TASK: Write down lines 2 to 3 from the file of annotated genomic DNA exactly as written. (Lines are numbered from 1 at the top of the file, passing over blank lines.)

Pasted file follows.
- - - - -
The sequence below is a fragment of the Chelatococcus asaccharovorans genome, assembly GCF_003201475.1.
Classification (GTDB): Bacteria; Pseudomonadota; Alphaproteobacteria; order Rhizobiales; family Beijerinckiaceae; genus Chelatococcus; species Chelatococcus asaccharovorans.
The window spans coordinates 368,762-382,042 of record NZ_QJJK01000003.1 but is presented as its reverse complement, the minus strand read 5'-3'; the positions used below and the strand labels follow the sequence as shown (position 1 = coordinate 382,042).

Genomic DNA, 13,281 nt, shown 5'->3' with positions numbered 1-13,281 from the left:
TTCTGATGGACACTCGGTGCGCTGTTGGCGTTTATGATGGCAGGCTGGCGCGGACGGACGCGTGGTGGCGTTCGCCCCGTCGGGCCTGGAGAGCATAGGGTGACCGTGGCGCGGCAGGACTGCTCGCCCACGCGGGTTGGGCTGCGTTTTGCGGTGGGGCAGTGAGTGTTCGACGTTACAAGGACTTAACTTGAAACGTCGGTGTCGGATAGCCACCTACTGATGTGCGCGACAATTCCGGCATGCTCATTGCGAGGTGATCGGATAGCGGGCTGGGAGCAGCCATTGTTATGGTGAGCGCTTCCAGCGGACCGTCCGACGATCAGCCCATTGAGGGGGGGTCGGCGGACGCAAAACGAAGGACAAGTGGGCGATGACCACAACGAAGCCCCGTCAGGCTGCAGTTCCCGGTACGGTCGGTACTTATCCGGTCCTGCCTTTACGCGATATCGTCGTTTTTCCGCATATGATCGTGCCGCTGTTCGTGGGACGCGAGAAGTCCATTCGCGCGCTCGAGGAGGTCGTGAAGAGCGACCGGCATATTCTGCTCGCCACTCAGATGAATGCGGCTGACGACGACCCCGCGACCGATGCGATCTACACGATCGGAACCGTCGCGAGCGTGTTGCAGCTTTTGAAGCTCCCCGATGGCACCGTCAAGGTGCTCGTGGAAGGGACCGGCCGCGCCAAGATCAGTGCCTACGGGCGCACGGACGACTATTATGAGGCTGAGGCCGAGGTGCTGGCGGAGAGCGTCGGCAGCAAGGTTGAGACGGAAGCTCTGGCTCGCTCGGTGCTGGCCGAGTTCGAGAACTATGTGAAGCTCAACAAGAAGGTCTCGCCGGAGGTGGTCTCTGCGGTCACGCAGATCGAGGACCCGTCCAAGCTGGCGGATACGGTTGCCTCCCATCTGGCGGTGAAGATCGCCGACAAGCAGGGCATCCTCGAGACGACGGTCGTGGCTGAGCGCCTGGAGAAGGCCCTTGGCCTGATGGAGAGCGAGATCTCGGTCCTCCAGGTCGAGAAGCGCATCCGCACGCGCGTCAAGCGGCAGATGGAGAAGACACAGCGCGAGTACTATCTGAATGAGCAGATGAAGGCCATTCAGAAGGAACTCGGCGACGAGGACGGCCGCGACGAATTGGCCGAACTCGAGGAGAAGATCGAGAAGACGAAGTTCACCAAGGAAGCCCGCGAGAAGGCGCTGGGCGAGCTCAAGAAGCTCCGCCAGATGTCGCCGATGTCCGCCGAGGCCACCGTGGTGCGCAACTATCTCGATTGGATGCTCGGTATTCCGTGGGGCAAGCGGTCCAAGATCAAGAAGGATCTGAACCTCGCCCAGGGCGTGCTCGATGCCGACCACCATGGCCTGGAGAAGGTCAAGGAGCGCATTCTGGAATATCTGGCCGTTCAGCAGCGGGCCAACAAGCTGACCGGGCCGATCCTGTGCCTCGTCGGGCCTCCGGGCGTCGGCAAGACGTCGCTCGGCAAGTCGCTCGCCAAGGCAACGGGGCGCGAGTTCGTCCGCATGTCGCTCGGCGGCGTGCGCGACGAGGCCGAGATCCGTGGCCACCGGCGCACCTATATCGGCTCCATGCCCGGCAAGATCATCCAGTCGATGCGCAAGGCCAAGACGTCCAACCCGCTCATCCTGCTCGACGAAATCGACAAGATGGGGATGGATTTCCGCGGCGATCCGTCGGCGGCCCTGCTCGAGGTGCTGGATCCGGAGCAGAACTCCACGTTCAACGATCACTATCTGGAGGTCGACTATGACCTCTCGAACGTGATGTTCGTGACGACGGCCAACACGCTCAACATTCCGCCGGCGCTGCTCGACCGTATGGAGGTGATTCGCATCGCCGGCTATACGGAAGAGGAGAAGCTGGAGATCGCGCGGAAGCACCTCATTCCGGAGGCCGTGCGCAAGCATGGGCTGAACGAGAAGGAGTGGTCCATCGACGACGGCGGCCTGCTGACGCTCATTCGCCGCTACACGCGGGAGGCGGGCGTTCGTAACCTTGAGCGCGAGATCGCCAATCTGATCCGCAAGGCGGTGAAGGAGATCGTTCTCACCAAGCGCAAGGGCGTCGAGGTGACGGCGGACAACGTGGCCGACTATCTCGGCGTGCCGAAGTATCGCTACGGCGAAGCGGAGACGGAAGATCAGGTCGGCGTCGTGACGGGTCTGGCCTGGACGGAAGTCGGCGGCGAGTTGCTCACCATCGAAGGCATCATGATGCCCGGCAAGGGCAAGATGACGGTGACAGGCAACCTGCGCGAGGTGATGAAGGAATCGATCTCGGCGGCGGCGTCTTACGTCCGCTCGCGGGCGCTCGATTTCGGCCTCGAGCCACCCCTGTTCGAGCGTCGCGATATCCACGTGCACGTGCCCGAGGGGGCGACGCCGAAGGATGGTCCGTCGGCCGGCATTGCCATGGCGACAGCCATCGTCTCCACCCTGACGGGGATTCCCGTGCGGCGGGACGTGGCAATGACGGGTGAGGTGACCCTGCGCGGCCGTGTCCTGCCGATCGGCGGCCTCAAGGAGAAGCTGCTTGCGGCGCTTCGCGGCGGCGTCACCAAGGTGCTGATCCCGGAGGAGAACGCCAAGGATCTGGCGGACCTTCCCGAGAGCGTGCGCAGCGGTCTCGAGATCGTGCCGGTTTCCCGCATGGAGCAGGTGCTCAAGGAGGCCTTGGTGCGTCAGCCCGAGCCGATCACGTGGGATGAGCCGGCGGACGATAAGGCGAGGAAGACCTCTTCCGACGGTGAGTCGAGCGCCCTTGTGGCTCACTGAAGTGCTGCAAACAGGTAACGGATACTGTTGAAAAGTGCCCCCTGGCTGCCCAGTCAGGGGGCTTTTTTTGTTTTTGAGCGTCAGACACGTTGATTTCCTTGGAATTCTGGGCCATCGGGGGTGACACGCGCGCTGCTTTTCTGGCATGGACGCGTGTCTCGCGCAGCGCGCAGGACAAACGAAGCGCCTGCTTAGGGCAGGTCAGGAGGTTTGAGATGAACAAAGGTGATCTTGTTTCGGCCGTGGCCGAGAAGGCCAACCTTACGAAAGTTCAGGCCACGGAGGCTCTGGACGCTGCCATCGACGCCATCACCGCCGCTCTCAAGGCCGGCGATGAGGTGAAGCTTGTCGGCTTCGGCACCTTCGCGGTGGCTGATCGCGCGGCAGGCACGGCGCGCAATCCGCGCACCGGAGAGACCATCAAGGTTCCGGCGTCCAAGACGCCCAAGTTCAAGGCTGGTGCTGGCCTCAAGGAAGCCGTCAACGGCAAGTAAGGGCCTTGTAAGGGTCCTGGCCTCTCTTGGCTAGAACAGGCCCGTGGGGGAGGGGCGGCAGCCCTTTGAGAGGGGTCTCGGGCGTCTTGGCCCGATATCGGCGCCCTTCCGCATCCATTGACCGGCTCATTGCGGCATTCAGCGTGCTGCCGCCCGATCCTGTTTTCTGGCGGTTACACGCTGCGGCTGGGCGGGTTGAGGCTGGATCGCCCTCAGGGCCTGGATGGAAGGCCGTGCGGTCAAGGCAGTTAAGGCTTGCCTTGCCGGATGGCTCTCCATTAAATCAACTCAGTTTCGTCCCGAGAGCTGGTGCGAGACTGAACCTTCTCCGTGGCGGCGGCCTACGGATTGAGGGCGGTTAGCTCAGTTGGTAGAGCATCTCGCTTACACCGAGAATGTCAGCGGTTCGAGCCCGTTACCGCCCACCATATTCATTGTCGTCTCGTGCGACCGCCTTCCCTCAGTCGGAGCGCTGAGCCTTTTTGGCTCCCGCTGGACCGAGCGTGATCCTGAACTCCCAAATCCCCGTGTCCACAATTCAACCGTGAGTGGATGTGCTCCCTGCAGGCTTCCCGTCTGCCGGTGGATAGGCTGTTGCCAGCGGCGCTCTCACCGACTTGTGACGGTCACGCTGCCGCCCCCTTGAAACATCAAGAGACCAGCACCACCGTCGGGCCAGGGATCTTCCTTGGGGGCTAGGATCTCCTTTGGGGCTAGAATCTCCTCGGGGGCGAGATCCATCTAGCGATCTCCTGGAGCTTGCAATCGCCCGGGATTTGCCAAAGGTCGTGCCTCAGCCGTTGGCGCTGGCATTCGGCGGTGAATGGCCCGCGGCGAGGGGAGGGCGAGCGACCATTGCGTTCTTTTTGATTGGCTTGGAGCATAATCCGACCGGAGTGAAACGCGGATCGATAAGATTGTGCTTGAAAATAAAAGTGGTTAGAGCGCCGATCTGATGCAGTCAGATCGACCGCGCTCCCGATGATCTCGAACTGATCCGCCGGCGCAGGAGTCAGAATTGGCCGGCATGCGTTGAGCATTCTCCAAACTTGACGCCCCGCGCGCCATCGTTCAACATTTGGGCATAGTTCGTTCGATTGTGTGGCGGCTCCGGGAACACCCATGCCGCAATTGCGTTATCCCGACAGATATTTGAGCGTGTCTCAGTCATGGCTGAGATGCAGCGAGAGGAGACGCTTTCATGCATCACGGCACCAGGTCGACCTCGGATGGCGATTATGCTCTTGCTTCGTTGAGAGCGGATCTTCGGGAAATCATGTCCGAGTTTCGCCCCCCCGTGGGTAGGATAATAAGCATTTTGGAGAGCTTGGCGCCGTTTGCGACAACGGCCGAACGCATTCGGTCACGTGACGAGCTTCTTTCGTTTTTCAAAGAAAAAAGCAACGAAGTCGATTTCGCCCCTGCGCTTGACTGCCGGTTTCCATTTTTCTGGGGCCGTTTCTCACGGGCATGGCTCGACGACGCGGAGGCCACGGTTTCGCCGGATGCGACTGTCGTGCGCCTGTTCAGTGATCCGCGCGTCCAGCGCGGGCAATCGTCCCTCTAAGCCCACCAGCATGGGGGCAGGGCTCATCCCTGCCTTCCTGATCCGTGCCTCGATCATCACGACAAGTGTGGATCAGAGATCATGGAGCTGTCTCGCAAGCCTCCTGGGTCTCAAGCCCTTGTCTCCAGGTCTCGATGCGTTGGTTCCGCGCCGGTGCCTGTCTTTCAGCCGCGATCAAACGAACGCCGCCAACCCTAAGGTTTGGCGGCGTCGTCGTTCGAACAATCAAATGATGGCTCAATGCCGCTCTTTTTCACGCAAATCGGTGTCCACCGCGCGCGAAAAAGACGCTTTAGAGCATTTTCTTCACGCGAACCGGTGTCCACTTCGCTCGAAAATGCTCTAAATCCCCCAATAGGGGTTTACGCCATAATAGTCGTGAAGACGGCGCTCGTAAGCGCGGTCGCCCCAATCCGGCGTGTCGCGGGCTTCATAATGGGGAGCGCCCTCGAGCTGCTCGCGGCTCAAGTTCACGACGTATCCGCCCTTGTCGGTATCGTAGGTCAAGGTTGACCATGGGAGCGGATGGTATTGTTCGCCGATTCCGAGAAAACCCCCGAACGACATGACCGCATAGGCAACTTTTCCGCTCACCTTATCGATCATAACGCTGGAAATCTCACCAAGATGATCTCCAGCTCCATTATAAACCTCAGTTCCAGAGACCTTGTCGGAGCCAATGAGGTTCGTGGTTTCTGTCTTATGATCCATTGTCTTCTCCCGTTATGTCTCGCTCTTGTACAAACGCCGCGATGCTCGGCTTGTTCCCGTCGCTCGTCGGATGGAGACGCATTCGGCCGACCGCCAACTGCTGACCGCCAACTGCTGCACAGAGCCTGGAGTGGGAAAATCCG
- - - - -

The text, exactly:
Classification (GTDB): Bacteria; Pseudomonadota; Alphaproteobacteria; order Rhizobiales; family Beijerinckiaceae; genus Chelatococcus; species Chelatococcus asaccharovorans.
The window spans coordinates 368,762-382,042 of record NZ_QJJK01000003.1 but is presented as its reverse complement, the minus strand read 5'-3'; the positions used below and the strand labels follow the sequence as shown (position 1 = coordinate 382,042).